Mars Orbiter Exits Earth's Orbit

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 India's vision to join the league of global space agencies on Mars exploration turned brighter on Sunday, with a major milestone - the slingshot of the Mars Orbiter Mission (MOM) to the solar orbit - being completed.

The spacecraft would reach the Mars orbit on September 24, 2014, after a 10-month journey around the sun and travelling 440 million km.

The Indian Space Research Organisation (Isro) conducted the critical manoeuvre to place the Mars orbiter in the trajectory concerned almost an hour past midnight on November 30. The slingshot required precise calculations to eliminate the risk of missing the new orbit.

With this, India has become the first Asian nation, and the fourth globally, to leap into interplanetary space. Only about half the 50-odd spacecraft sent by other countries to Mars have been able to complete the journey so far. Most countries failed at the point of moving away from the Earth's orbit. The spacecraft of the previous one, China's Mars probe in November 2011, had disintegrated before leaving the Earth's orbit.

Minutes after the trans-Mars injection (code name for the slingshot operation), Isro Chairman K Radhakrishnan told Business Standard: "The injection operation was performed successfully at 1.19 am and everything is fine."

Soon, Isro wrote to its followers on its Facebook page: "While Mangalyaan takes 1.2 billion dreams to Mars, we wish you sweet dreams!"

The orbiter was given an incremental velocity of 648 metres a second for the crucial manoeuvre on its 680-million-km voyage to the Mars. The slingshot was to give the spacecraft a specific velocity, so that it could be closer to the Mars (about 500 km, plus or minus 50 km) in September 2014, said Radhakrishnan.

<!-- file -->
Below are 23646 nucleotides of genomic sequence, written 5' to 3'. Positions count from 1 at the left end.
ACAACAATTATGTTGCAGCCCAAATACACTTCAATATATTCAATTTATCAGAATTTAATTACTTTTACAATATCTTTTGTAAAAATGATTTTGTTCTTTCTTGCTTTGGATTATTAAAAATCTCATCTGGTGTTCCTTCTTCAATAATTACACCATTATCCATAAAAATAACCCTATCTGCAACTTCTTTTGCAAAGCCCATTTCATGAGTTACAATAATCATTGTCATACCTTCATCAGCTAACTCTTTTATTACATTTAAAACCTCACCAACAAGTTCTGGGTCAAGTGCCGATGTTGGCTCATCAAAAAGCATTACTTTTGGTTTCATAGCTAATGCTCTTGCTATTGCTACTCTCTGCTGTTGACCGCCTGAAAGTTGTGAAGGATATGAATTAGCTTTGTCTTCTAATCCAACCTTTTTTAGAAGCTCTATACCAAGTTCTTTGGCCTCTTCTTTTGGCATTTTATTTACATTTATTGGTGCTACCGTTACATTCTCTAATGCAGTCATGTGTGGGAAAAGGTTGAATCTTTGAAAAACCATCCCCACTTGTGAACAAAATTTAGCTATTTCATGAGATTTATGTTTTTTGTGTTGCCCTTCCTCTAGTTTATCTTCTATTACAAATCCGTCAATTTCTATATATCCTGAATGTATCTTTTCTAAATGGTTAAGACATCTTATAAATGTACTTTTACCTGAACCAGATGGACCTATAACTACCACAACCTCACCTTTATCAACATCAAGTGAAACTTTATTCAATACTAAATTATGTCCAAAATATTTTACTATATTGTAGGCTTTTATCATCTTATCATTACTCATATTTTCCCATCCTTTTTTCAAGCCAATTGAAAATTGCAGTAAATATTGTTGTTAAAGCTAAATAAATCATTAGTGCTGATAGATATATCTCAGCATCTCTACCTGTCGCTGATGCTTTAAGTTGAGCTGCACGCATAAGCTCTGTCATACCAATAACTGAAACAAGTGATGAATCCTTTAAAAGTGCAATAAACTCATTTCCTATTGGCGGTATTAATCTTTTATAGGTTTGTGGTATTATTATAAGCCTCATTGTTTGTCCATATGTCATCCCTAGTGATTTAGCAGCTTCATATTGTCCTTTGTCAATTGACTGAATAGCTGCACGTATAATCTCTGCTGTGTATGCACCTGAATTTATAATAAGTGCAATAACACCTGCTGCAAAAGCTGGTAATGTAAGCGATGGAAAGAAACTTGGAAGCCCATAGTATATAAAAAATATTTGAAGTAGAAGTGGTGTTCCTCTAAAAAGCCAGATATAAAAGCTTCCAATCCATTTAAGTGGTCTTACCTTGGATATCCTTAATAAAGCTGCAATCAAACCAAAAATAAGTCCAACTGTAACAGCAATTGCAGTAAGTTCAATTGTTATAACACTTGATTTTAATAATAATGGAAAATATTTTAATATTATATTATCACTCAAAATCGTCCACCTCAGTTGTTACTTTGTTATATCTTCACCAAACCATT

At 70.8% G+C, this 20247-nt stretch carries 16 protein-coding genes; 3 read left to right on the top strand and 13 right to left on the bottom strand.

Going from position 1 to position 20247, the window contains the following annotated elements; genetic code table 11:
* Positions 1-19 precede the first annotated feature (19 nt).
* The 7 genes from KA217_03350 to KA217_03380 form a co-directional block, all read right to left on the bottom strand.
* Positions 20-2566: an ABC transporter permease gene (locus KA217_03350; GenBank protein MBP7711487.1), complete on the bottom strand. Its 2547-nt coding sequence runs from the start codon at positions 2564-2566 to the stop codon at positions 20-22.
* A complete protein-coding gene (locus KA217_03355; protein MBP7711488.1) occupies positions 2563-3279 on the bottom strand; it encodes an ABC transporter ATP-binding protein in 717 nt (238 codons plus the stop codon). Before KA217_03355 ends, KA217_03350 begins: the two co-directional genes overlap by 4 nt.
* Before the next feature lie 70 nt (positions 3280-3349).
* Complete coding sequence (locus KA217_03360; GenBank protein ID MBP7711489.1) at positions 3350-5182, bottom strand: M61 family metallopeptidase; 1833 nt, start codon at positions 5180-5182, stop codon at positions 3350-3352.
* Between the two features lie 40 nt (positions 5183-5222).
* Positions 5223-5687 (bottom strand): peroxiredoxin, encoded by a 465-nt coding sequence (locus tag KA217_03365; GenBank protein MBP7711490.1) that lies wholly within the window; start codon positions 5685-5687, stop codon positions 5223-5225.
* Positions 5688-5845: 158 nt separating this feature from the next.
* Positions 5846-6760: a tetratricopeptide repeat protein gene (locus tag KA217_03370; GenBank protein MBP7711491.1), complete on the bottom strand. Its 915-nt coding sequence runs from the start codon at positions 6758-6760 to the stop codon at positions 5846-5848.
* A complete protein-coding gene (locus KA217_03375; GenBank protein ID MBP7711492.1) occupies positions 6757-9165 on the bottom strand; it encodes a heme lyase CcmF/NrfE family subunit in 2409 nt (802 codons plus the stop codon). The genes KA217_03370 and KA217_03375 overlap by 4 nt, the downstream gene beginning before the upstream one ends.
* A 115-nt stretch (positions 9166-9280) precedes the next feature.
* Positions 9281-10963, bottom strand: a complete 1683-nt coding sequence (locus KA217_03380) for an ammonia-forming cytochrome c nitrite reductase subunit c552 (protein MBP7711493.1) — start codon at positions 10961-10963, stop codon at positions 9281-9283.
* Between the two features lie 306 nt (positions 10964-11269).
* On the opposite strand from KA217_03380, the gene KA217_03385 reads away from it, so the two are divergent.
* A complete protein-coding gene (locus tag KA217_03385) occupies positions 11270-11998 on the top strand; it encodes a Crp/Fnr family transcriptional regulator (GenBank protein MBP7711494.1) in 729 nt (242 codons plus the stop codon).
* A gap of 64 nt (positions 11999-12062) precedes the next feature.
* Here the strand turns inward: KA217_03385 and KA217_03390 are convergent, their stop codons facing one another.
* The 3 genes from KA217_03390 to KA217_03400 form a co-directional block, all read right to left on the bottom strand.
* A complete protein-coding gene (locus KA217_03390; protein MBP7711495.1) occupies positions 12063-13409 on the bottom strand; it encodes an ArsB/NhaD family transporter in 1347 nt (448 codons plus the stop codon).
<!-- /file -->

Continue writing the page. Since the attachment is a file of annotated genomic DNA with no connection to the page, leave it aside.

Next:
The success of the spacecraft, scheduled to orbit the Mars in September 2014, would put India in the elite club of the US, Europe, and Russia, the probes of which have so far been successful in orbiting the Mars or landing on it.

"Of the three important events, two have been completed successfully," Radhakrishnan said. The first was the launch of the orbiter (November 5) and the second injecting it in the trans-Mars orbit (December 1). The third important event would be placing MOM in the Mars' orbit in September 2014. "If we are able to reduce the velocity precisely at that particular point of time, we would get into the orbit and, finally, the instruments would be operated," he said.

The challenge before Sunday's operation was placing the craft in the precise orbit. "To get thrown out of the Earth's orbit, towards the Mars, with the right velocity, in the right direction and at the right time - that's MOM's escape challenge," said Isro.

There would be three or more mid-course corrections, based on the orbit determination, added Radhakrishnan.


Nov 30

11.50 pm: MOM's on-board computer takes over operations

Dec 1

12.30 am: Forward rotation to put spacecraft in the right direction for the slingshot successful

12.49 am: The 440-N liquid engine begins 23-minute firing for trans-Mars injection

1.00 am: Isro says performance normal

1.02 am: Last perigee achieved

1.19 am: Isro says trans-Mars injection completed


India Brand Equity Foundation, December 02, 2013